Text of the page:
Module 9 – Planning Lessons with Technology

Module 9 – Planning Lessons with Technology

 

Technology, Pedagogy and Content Knowledge (TPACK)

Describe how the TPACK framework might be useful for you in your development of classroom technology skills.

The TPACK framework helps identify the knowledge teachers “need to know in order to appropriately incorporate technology into their teaching” (Koehler & Mishra, 2006, p. 1018). Roblyer and Doering (2014, p. 375) suggest that to increase pedagogical knowledge, a pre-service teacher must be given a “licence to fail” with the opportunity to apply different pedagogical approaches. Without this licence to fail, progress and advancement may never occur. Pre-service teachers need the opportunity to try different things and approaches to discover not only what works for them, but also the students. When you consider integrating technology into the classroom, not everything works perfectly the first time, there is a need for trial and error to be able to reflect on practices and make adjustments for the next time – Even experienced teachers would learn from their experiences.

Where do you think you sit on that diagram? Imagine you had to mark a spot of the diagram – where would it be? 

On the TPACK model, I would say that I find myself in the Technological content knowledge (TCK) area.

Which group of knowledge areas are you the strongest in? 

I believe I have a fair knowledge of Technical knowledge (TK) and Content Knowledge (CK). I would be working towards increasing my Pedagogical knowledge (PK).

tpack-new

Reproduced by permission of the publisher, (c) 2012 by tpack.org


Lesson Planning

For those of you who have little, if any, experience planning lessons, what worries you the most about the process?

What worries me most about the process is classroom time management and ensuring I’m catering to diverse learners. I worry about time management because I have minimal experience in classrooms and I’m not sure how long learning content or exploring content should go (I realise this will come with experience), I also am hesitant about ensuring I cater to diverse learners by giving them what they need, while I might be guided by supporting teachers, I don’t want to be stuck with what I’ve just been told. As mentioned above in TPACK, pre-service teachers need to be allowed to fail – this is another area that worries me. When your teaching in front of others, you don’t want to ‘fail’, you want everything to go well (doesn’t always happen). So why and/or how do I plan lessons to fail?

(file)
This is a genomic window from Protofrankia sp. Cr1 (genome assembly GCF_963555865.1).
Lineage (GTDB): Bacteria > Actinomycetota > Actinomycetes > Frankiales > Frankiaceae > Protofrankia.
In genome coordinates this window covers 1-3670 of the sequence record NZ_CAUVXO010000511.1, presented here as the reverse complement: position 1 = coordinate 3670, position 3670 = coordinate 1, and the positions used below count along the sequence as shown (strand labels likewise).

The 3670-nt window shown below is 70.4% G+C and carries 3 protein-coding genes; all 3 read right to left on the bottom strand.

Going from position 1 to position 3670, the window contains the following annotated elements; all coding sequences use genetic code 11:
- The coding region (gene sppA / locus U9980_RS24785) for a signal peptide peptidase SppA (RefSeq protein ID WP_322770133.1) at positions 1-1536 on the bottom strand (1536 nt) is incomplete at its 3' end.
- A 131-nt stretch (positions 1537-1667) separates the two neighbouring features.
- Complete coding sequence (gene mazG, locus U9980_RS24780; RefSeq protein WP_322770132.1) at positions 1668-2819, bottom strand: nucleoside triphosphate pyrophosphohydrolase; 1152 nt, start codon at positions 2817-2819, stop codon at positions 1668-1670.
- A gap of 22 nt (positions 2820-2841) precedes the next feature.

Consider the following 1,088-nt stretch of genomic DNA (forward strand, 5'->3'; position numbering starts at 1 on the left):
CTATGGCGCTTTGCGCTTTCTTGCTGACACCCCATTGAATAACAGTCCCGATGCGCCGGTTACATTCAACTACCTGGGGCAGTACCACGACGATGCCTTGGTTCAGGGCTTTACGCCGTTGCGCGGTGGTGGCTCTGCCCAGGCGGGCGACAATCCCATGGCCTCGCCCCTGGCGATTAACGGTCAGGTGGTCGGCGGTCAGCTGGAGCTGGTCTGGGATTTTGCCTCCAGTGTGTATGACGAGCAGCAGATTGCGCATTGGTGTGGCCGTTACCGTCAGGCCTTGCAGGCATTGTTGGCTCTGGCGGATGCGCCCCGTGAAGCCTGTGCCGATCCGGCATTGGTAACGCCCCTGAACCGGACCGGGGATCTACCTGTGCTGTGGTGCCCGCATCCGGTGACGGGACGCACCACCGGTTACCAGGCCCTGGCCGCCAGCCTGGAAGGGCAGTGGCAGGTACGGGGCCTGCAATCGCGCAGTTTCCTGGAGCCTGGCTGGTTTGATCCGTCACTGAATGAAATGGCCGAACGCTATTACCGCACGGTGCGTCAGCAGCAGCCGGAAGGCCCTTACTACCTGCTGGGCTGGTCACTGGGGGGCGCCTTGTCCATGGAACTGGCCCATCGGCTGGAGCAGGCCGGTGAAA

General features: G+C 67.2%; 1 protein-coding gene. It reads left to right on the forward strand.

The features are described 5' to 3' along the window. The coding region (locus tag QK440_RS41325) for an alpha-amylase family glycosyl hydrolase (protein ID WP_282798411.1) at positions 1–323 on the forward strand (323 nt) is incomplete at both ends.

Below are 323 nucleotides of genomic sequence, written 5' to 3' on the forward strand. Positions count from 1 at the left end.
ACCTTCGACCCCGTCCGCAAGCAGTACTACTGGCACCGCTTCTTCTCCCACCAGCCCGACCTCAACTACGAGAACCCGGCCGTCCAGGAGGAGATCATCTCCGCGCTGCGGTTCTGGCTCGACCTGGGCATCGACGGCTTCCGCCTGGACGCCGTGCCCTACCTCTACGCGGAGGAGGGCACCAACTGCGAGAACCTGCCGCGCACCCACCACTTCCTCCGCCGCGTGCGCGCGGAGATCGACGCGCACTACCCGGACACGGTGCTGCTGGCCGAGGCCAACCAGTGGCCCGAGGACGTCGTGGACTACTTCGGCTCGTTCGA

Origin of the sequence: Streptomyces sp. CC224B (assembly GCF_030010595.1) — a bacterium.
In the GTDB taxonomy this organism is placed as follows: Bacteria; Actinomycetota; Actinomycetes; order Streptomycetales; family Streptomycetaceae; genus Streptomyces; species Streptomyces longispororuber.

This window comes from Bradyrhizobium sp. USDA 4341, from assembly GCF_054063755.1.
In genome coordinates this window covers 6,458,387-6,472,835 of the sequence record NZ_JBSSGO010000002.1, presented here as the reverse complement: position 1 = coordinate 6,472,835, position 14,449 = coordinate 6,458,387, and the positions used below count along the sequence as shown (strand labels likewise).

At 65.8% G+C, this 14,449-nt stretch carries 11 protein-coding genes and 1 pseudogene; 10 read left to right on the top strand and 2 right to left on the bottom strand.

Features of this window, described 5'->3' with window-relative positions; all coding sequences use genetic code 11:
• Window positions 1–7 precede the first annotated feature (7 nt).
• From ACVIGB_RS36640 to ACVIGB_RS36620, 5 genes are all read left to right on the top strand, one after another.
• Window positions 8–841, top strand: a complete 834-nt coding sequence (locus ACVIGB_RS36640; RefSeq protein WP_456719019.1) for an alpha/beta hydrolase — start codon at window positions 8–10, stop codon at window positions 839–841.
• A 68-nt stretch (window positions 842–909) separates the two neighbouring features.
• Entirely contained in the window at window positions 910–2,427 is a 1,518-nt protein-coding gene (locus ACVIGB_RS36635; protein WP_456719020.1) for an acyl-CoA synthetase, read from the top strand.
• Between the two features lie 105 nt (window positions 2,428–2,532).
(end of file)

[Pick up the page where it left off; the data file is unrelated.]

In reading through Haynes (2010) lesson planning guide, starting out I can make sense of his 3 step approach (figure 1.1) and appreciate the tip to think of it as a staircase or a cycle (figure 1.2) that continues.

screen-shot-2017-02-07-at-1-47-55-pm

 


Classroom Behaviour Management and Technology

What is your informed opinion about banning mobile phones and other digital devices in schools?

In my opinion, the banning of mobile phones and digital devices would only be detrimental to the student – teacher/school relationship, banning devices only encourages students to sneak and hide the use. The important issue becomes classroom behaviour management and creating engaging lessons. The learning environment is imperative to creating successful classroom engagement without distractions (Chai, Lim & Pek 2005). Issues arise when a whole school approach is not pre-determined, if students go from one class with certain rules to another with different rules, it becomes frustrating and that is when students start ignoring directions as there is no consistency.  Schools should have a device policy in place for all classrooms to follow (an example is the traffic light system below).

 


References:

Chai, C.S., Lim, C.P. & Pek, M.S. (2005). Classroom management issues in information and communication technology (ICT)-mediated learning environments: back to the basics. Journal of Educational Multimedia and Hypermedia. Association for the Advancement of Computing in Education (AACE). 14.4. p. 391. Retrieved from http://go.galegroup.com.ezproxy.csu.edu.au/ps/i.do?id=GALE%7CA142339826&v=2.1&u=csu_au&it=r&p=EAIM&sw=w&authCount=1.

Haynes, A. (2010). The complete guide to lesson planning and preparation. Bloomsbury Publishing. Retrieved from http://ebookcentral.proquest.com.ezproxy.csu.edu.au/lib/csuau/reader.action?docID=592444.

Mishra, P., & Koehler, M. J. (2006). Technological pedagogical content knowledge: A framework for teacher knowledge. Teachers College Record, 108(6), 1017-1054. Retrieved from http://punya.educ.msu.edu/publications/journal_articles/mishra-koehler-tcr2006.pdf

Roblyer, M., & A. Doering. (2014). Integrating educational technology into teaching: international edition. 6th Edition. Pearson. Great Britain. United Kingdom.

TPACK (2012). TPACK image [image]. Using the TPACK image. Retrieved 2017, from http://tpack.org

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